4. Gary Hirshberg from Stonyfield Farm Organic explained our need to correct a fundamentally flawed relationship between humanity and the earth. We have been living under the myth that he earth is the subsidiary of our economy, the earth has infinite resilience, that there is such a thing called waste, things don’t exist if it doesn’t come out on an accounting balance sheet. Organics is a solution, the truth to each of these myths. But unfortunately, organics is still only 3.5% of agricultural production. Gary urged us to consolidating economic power and use it as political power to put pressure on our congress people to stop subsidizing the parts of our industry that are making people and our planet sick.

Community Building and Upcoming events:

Look forward to the re-opening of the Farm Stand next Monday, February 1st! Please stop by next week and spread the word.

CSA Carpool/pick up share: contact CSA member and volunteer Stephanie Christoff at skchristoff@gmail.com for more information or click on this link https://fairviewgardenscsa.wordpress.com/2010/01/03/csa-carpooling/

Sneak Peek: spinach, kale, lettuce, baby bok choy, carrots, beets, cauliflower, and apples

Recipes (all recipes from CSA member Jane Higa and my mom’s cookbook: Tom Douglas’ Seattle Kitchen):

Tom’s Mom’s Harvard Beets with Beet Greens


2 bunches of beets with plenty of nice greens

¾ cup fresh orange juice

¾ cup water

3 tablespoons firmly packed brown sugar

2 tablespoons cider vinegar

1 teaspoon grated orange zest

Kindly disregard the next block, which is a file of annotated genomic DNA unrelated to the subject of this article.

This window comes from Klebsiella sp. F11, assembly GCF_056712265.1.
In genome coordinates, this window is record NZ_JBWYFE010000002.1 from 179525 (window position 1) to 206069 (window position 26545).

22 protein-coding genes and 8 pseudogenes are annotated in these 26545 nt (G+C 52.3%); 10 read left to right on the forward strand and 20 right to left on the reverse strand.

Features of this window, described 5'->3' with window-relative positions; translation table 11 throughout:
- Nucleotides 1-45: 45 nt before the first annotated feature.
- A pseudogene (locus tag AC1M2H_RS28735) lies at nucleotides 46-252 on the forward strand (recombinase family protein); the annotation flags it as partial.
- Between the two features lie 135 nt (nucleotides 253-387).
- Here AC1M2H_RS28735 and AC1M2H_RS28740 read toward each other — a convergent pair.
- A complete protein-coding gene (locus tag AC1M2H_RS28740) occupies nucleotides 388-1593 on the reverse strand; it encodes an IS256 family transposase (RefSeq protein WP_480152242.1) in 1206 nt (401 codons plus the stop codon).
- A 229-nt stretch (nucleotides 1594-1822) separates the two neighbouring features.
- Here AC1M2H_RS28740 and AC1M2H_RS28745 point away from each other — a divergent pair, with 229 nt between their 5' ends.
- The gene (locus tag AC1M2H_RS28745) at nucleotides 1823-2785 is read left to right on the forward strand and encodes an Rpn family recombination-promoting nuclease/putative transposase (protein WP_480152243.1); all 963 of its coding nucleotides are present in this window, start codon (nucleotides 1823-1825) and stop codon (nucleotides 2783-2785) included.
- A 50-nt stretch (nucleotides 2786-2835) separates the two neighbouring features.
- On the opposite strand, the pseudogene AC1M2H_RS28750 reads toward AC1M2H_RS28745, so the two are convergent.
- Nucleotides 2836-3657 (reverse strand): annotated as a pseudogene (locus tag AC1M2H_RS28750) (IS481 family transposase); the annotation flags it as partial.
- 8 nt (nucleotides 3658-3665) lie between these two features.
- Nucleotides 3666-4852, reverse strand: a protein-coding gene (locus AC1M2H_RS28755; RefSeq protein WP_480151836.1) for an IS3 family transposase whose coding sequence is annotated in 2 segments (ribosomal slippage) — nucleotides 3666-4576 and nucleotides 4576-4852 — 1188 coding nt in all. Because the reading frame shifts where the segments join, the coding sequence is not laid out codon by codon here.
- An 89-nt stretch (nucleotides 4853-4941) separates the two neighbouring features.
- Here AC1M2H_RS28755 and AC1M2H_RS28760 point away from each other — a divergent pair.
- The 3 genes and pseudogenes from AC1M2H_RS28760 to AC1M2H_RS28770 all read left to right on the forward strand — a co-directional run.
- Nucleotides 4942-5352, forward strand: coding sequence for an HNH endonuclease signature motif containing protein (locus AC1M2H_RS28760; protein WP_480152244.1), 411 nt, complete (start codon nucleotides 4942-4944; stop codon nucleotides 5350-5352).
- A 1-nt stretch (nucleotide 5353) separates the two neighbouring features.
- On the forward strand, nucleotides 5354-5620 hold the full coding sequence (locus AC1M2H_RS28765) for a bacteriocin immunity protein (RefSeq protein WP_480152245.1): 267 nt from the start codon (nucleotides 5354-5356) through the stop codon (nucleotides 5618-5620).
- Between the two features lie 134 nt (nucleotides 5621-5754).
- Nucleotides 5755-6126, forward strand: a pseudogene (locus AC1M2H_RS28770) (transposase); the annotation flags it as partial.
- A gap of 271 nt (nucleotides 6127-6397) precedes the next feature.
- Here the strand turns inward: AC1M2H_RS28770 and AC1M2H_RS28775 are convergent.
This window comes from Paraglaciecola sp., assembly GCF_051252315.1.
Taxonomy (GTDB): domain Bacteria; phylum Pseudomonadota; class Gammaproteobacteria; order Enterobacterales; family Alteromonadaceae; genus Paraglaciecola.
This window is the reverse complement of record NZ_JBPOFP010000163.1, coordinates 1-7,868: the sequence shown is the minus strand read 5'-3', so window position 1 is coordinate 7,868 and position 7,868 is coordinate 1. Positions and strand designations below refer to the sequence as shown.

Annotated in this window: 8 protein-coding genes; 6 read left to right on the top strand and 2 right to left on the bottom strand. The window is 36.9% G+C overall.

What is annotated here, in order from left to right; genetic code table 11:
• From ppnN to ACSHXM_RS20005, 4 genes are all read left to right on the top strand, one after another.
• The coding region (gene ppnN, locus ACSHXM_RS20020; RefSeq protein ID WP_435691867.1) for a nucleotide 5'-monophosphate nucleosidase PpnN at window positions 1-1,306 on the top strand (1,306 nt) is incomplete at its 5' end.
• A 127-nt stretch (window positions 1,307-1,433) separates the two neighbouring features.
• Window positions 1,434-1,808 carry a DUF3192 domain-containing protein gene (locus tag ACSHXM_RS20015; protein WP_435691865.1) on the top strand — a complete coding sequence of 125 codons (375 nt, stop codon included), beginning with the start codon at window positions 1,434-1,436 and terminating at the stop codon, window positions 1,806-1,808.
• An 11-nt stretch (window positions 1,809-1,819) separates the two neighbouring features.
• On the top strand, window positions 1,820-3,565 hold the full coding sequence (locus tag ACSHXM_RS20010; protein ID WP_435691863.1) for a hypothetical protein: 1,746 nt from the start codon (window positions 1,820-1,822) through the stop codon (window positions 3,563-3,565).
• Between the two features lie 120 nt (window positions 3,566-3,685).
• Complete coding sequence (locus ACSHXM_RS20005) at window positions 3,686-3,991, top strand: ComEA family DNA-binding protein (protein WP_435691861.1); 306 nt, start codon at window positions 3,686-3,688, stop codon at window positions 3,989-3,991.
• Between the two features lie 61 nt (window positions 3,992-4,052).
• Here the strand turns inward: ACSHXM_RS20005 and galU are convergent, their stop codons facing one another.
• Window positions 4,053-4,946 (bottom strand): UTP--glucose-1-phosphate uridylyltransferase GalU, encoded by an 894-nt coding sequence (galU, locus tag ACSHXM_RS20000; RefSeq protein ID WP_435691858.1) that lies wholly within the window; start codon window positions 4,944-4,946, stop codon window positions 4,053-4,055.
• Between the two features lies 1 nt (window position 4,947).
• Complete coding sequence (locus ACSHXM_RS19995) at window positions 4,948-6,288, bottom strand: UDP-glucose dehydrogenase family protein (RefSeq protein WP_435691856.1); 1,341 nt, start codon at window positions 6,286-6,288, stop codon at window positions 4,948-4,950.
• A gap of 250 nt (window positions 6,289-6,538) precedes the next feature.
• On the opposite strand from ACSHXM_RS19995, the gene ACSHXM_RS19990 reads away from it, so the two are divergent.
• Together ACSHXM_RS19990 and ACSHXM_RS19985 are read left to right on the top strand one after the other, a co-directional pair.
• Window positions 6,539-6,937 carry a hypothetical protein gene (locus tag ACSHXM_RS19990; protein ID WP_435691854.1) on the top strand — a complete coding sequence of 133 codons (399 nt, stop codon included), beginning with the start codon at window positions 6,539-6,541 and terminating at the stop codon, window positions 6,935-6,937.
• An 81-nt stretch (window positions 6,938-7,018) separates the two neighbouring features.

1 teaspoon cornstarch dissolved in 1 tablespoon water

Kosher salt and freshly ground black pepper

2 tablespoons olive oil

½ teaspoon minced garlic

2 tablespoons toasted, skinned, and finely chopped hazelnuts (you can try other nuts if you want)

  1. Separate the greens from the beets. Discard the stems and wash thoroughly and dry the beet greens. Peel the beets, cut them in half, and thinly slice them into half-moon shapes 1/8 inch thick.
  2. In a medium saucepan over medium heat, combine the orange juice, water, brown sugar, vinegar, and zest. Once the sugar has melted add the beets to this mixture and cook, covered until tender, but still retaining a little crunch, about 20 minutes. Stir in the dissolved cornstarch and simmer a few minutes. Season with salt and pepper.
  3. Meanwhile, heat the olive oil in a large sauté pan over medium heat, then cook the greens until wilted, about 3 minutes, stirring in the garlic halfway through. Season with salt and pepper.

On the plate: Arrange the wilted beet greens on 6 salad plates. Arrange the beet slices over the greens. Garnish each salad with toasted hazelnuts.